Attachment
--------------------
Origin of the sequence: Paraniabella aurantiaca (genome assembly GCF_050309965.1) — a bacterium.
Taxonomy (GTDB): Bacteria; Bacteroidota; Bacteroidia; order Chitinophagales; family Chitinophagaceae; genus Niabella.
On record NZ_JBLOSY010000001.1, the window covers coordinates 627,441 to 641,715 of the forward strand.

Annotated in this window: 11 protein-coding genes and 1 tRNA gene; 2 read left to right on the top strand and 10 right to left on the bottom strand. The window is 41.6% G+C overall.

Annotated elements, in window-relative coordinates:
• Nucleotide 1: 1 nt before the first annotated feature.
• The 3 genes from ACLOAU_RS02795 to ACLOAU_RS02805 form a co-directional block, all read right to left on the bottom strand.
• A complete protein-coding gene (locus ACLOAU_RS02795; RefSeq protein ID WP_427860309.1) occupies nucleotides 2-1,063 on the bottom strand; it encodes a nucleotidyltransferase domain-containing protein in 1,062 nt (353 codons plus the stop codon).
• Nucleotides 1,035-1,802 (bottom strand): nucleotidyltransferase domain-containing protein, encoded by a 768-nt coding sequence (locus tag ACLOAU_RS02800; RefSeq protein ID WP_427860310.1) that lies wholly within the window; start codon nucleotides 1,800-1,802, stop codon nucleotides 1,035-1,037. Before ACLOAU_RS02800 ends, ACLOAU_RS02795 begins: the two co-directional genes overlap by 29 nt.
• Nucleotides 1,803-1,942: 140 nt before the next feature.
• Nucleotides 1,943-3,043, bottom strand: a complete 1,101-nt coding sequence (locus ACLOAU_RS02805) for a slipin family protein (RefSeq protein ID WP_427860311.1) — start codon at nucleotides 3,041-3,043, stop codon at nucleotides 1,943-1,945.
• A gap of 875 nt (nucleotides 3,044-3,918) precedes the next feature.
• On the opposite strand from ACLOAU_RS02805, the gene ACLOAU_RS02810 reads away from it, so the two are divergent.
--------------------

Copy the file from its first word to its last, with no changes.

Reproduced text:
Origin of the sequence: Paraniabella aurantiaca (genome assembly GCF_050309965.1) — a bacterium.
Taxonomy (GTDB): Bacteria; Bacteroidota; Bacteroidia; order Chitinophagales; family Chitinophagaceae; genus Niabella.
On record NZ_JBLOSY010000001.1, the window covers coordinates 627,441 to 641,715 of the forward strand.

Annotated in this window: 11 protein-coding genes and 1 tRNA gene; 2 read left to right on the top strand and 10 right to left on the bottom strand. The window is 41.6% G+C overall.

Annotated elements, in window-relative coordinates:
• Nucleotide 1: 1 nt before the first annotated feature.
• The 3 genes from ACLOAU_RS02795 to ACLOAU_RS02805 form a co-directional block, all read right to left on the bottom strand.
• A complete protein-coding gene (locus ACLOAU_RS02795; RefSeq protein ID WP_427860309.1) occupies nucleotides 2-1,063 on the bottom strand; it encodes a nucleotidyltransferase domain-containing protein in 1,062 nt (353 codons plus the stop codon).
• Nucleotides 1,035-1,802 (bottom strand): nucleotidyltransferase domain-containing protein, encoded by a 768-nt coding sequence (locus tag ACLOAU_RS02800; RefSeq protein ID WP_427860310.1) that lies wholly within the window; start codon nucleotides 1,800-1,802, stop codon nucleotides 1,035-1,037. Before ACLOAU_RS02800 ends, ACLOAU_RS02795 begins: the two co-directional genes overlap by 29 nt.
• Nucleotides 1,803-1,942: 140 nt before the next feature.
• Nucleotides 1,943-3,043, bottom strand: a complete 1,101-nt coding sequence (locus ACLOAU_RS02805) for a slipin family protein (RefSeq protein ID WP_427860311.1) — start codon at nucleotides 3,041-3,043, stop codon at nucleotides 1,943-1,945.
• A gap of 875 nt (nucleotides 3,044-3,918) precedes the next feature.
• On the opposite strand from ACLOAU_RS02805, the gene ACLOAU_RS02810 reads away from it, so the two are divergent.